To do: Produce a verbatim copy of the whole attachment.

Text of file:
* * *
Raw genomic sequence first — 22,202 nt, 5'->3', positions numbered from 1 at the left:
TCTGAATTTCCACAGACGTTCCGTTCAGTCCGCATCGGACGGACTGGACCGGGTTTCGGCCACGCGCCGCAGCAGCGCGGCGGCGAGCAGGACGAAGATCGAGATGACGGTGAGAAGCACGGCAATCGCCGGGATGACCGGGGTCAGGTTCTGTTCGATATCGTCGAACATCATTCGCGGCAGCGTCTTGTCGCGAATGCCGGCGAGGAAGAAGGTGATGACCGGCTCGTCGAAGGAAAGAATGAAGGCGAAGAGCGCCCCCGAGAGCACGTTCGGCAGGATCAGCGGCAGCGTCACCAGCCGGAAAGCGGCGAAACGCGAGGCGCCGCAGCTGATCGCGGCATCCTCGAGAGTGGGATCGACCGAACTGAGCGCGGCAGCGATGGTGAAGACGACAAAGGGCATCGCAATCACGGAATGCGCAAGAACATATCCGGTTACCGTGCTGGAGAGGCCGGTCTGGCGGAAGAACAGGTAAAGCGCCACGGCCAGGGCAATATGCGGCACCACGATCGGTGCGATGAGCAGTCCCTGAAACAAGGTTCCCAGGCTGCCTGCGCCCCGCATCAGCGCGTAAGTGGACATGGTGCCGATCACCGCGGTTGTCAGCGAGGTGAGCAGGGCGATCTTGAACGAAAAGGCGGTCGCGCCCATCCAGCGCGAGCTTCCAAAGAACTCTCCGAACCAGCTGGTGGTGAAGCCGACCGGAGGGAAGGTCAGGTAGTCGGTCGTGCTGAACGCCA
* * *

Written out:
Raw genomic sequence first — 22,202 nt, 5'->3', positions numbered from 1 at the left:
TCTGAATTTCCACAGACGTTCCGTTCAGTCCGCATCGGACGGACTGGACCGGGTTTCGGCCACGCGCCGCAGCAGCGCGGCGGCGAGCAGGACGAAGATCGAGATGACGGTGAGAAGCACGGCAATCGCCGGGATGACCGGGGTCAGGTTCTGTTCGATATCGTCGAACATCATTCGCGGCAGCGTCTTGTCGCGAATGCCGGCGAGGAAGAAGGTGATGACCGGCTCGTCGAAGGAAAGAATGAAGGCGAAGAGCGCCCCCGAGAGCACGTTCGGCAGGATCAGCGGCAGCGTCACCAGCCGGAAAGCGGCGAAACGCGAGGCGCCGCAGCTGATCGCGGCATCCTCGAGAGTGGGATCGACCGAACTGAGCGCGGCAGCGATGGTGAAGACGACAAAGGGCATCGCAATCACGGAATGCGCAAGAACATATCCGGTTACCGTGCTGGAGAGGCCGGTCTGGCGGAAGAACAGGTAAAGCGCCACGGCCAGGGCAATATGCGGCACCACGATCGGTGCGATGAGCAGTCCCTGAAACAAGGTTCCCAGGCTGCCTGCGCCCCGCATCAGCGCGTAAGTGGACATGGTGCCGATCACCGCGGTTGTCAGCGAGGTGAGCAGGGCGATCTTGAACGAAAAGGCGGTCGCGCCCATCCAGCGCGAGCTTCCAAAGAACTCTCCGAACCAGCTGGTGGTGAAGCCGACCGGAGGGAAGGTCAGGTAGTCGGTCGTGCTGAACGCCA